“Just like Khalifa Isyaka Rabi’u did in Kano, where he provided accommodation and other necessary requirements for the wellbeing of his students and teachers.

“This is the Islamic way of doing things since the time of Sulaiman Kanuni in the 16th century, where he established foundations in every mosque, with funds and teachers provided.

“And during this time, Kanuni directed that students learn the Qur’an, science and entrepreneurial education in order to ensure brighter future for Muslim children,” Sanusi said.

He, therefore, advised parents to keep their children with them, take good care of them and give them good education.

In the same vein, the Sultan of Sokoto, Alhaji Muhammad Sa’ad Abubakar III, stressed that no father should send his child to Almajiri school without making proper and adequate provisions for the child’s wellbeing.

“We must change the system in order to ensure brighter future of our children”.

Sen. Sani Yeriman-Bakura, former governor of Zamfara, said that government should live up to its responsibilities.

He said that ordinarily, no father would be willing to send his child to other places in the name of Almajirchi system.

Yariman-Bakura pointed out that during his eight years in office as governor, begging was stopped in the state.

“Nobody begged during our eight years in office in Zamfara. This is because we ensured that these children were fed adequately and that’s what stopped them from begging.

“In fact, at the end of my tenure, we left 150 tonnes of food for such programme,” Yariman-Bakura said.

Jigawa, the host of the conference, said the state was doing its best to ensure the wellbeing of students of Tsangaya schools or Almajirchi system.

Deputy Governor Umar Namadi who spoke, said “Through SUBEB, the government is doing its best to ensure the wellbeing of students of Tsangaya school.’’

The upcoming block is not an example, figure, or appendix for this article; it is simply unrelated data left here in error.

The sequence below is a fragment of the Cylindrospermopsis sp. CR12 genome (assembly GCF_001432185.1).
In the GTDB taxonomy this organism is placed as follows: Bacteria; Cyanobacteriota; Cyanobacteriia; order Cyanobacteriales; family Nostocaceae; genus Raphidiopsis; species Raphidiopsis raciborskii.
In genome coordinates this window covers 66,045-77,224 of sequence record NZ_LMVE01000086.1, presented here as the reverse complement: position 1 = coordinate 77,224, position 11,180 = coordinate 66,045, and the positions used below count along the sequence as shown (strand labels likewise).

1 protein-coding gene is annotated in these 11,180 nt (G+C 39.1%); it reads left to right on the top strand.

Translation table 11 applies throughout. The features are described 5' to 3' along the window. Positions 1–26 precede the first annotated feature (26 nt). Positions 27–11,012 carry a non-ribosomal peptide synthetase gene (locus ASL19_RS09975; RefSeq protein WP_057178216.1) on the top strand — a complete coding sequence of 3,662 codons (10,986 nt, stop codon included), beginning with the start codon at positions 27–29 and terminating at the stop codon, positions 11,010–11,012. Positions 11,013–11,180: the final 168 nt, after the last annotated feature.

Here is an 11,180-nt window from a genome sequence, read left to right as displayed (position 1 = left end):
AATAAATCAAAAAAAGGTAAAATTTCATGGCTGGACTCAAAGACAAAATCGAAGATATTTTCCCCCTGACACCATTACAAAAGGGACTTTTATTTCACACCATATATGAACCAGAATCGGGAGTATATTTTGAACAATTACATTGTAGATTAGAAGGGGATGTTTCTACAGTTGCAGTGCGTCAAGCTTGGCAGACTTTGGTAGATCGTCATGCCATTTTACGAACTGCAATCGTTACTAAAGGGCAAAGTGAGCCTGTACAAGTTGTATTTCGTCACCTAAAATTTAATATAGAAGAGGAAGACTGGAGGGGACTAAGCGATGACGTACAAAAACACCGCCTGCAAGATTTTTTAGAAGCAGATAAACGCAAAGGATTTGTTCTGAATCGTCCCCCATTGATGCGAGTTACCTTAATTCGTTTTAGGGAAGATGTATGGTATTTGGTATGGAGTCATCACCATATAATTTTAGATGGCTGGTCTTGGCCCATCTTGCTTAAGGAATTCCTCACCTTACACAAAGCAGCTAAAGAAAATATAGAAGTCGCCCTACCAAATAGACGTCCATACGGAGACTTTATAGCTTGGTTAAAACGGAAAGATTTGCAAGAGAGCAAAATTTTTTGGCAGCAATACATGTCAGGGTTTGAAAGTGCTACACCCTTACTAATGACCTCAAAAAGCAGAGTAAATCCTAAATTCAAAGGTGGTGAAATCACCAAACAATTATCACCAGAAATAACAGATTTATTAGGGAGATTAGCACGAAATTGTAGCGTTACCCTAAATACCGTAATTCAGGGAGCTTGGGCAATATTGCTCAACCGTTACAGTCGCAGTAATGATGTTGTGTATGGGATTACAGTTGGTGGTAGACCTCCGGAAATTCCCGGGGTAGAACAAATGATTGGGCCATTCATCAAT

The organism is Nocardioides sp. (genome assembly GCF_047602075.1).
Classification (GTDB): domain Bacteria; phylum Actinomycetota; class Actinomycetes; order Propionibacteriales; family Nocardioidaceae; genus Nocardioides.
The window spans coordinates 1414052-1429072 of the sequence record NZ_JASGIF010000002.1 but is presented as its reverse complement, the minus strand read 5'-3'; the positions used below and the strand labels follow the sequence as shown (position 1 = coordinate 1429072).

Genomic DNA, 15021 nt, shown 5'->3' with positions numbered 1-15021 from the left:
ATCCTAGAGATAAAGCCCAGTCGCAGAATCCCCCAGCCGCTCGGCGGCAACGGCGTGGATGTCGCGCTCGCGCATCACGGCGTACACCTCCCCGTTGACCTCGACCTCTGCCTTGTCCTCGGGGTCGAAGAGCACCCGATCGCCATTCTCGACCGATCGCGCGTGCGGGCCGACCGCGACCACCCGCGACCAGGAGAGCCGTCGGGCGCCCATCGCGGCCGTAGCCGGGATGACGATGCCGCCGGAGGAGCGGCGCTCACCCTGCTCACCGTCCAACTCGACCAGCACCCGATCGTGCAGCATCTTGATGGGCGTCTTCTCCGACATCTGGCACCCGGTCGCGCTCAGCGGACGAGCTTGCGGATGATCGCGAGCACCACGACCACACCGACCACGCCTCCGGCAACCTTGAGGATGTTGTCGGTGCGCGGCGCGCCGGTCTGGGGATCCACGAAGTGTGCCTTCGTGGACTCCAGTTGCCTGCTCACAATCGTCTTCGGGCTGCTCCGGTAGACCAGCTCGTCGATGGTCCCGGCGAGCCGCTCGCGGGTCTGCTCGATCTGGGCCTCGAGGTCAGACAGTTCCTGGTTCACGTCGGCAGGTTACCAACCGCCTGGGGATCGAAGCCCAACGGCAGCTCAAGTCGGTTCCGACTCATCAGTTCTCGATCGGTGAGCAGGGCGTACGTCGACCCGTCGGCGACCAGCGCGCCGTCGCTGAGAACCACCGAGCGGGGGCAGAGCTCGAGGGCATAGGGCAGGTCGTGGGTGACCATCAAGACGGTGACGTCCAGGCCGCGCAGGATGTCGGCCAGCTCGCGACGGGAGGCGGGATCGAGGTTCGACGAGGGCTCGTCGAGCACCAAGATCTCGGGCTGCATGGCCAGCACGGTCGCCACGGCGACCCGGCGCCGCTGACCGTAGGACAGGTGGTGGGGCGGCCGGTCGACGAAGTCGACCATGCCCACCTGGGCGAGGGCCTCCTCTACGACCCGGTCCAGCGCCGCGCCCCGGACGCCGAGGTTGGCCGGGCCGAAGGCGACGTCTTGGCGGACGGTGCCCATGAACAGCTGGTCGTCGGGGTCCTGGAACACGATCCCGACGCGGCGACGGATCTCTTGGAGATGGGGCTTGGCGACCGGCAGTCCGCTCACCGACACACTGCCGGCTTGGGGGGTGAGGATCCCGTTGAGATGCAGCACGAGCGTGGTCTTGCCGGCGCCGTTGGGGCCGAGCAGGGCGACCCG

Namadi added that the state government had built 400 Islamiyya schools across the state and would continue to collaborate with relevant stakeholders on how to modernise the Almajiri system.

The objective of the National Conference on Alarammomi (Qur’anic Teachers), with the theme, “Sanitising Almajirchi In Tune With Today’s Realities,” was to find lasting solution to the problem associated with begging by children, who ought to be in school.

Opinion, is, however, divided about its legality and spirituality.

However, one thing is certain, the Child’s Rights Act 2003, guarantees the rights of the Nigerian child.

Section 9, sub-sections 1 and 2 of the Act state inter alia:”Every child is entitled to freedom of movement subject to parental control which is not harmful to the child.

“Nothing in sub-section 1 of this section shall affect the right of a parent, and where applicable, a legal guardian or other appropriate authority to exercise control over the movement of the child in the interest of the education, safety and welfare of the child.”

Section 10, sub-section 1 of the Act, also states that “A child shall not be subjected to any form of discrimination merely by reason of his belonging to a particular community or ethnic group or by reason of his place of origin, sex, religion or political opinion.”

It is expected that the views expressed by participants and critical stakeholders at the conference would help in addressing the challenge.

Abdullahi Mohammed writes for News Agency of Nigeria (NAN).